Use the Direct Selection Tool to get rid of the four triangles in the middle of the frame. Drag to select, then hit the Delete key twice. The structure of the frame is done, now we’ll add the wood grain.
Ungroup the frame elements. Select all the pieces on the right side of the frame and fill with the lighter wood gradient you created in Part I. On the gradient panel, enter 90° for the angle, and an Aspect Ratio of 5%. This will change the fills of each shape individually, and you’ll see a Gradient Annotator on each shape.
We want the gradient to span all of the objects. So with the Gradient tool, click and drag down through the objects to apply the wood grain. You’ll probably have to start above the selected shapes, and drag to a point below them to get it to look right. This may take several tries.
Since this is a beveled frame, it needs to have some dimension. Select on the right-most shape of the section you just filled. In the Swatches panel, click the darker gradient to change its fill. This has the effect of making it look like it’s cut from the same piece of wood, but it is in shadow. Repeat this change with every other section on that side.
Continue filling each side of the frame, and recoloring, as above. We’ll fine-tune the lighting later.
If any of the shapes have a stroke, change the stroke to none. Group everything and you’re done. The frame should look something like the image below.
Part III: The Mat
Create a new layer below the “Frame” layer and call it “Mat.” Hide the “Frame” layer. Draw a rectangle slightly larger than the frame’s opening. In this case, it’s about 8 x 6.5 inches.
Double-click the Scale Tool, enter 70% and click Copy. Now with both rectangles selected, go to Object > Compound Path > Make (Command + 8). Fill the shape with a light buff color. This is the top mat.
Select the mat shape and scale-copy it as above, this time at 97%. Fill it with a contrasting color (I’ve used blue), and send it behind the top mat
Since we know that the light source is at the top of the illustration, fill the top mat with a radial gradient that goes from a warm, near-white to a tan color. Drag with the Gradient Tool from the top-center of the mat outward.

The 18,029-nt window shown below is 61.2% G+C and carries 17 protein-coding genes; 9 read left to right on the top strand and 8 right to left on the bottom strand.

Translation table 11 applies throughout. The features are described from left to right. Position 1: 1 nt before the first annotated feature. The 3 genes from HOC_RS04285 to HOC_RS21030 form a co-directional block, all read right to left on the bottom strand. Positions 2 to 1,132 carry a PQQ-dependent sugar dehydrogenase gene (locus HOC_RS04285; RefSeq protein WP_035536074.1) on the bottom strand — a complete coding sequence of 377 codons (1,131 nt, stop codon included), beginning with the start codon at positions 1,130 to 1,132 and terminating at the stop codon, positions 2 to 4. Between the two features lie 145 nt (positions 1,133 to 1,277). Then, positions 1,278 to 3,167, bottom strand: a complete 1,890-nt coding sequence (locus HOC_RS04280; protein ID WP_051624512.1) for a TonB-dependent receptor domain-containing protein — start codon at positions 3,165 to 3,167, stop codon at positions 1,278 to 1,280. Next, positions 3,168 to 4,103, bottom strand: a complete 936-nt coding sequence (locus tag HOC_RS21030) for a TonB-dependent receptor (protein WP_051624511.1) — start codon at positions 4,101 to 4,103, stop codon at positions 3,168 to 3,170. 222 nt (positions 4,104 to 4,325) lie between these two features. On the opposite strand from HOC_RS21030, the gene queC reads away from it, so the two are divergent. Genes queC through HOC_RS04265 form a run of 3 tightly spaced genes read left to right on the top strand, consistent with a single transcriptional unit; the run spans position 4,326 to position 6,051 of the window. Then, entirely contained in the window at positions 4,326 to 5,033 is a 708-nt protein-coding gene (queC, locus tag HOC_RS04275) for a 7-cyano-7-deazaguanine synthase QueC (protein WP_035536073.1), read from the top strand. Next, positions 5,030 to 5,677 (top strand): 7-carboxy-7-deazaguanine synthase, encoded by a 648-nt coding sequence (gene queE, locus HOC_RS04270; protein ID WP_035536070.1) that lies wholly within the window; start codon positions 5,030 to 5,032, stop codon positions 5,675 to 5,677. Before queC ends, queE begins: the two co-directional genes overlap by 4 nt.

To add more dimension to the mat, select it and go to Effect > Stylize > Drop Shadow. Since the light is coming from directly overhead, enter 0 in the X Offset field, and about .05 inches (or the equivalent if you prefer to work in pixels) in the Y Offset. Give it a slight blur. Tick the Preview box to have a look, then click OK.
Select the bottom mat and go to Effect > Apply Drop Shadow to add the same shadow to it. Your finished mat should look something like the image shown below.
Part IV: The Lamp and the Wall
We’re just going to make a simple gallery lamp above the frame. Create a new layer beneath the “mat” layer. Draw a small rectangle and fill it with the “Copper” gradient preset. Change the angle to 90°. Draw two more small rectangles for the end caps, and fill them with the same gradient. Adjust the highlight up a bit just to give it some dimension. Group the three shapes.
For the wall, draw a large rectangle and send it behind the lamp. Fill with a radial gradient that goes from a warm, near white, to a darker neutral color. Click with the Gradient tool at the bottom of the lamp, and drag out an arc of light.
1. Show all the layers. You should have three total: One for the frame, another for the mat, and the last one contains the lamp and wall. Select everything and center align horizontally.
2. Select the frame and go to Effect > Apply Drop Shadow. Since the frame has more depth than the mats, click Drop Shadow in the Appearance panel to modify it, adding slightly more offset and blur.
3. The very top of the frame is closest to the light, so it should be lighter. Select the top piece with the Direct Selection Tool and go back to the Recolor dialog (Edit > Edit Colors > Recolor Artwork). Slide the Brightness slider on each color all the way up. A new gradient will appear in the Swatches panel, and you can apply it to the top of the bottom rail as well. Make any other such adjustments that fit with the light source.
4. Now add your masterpiece and we’re done!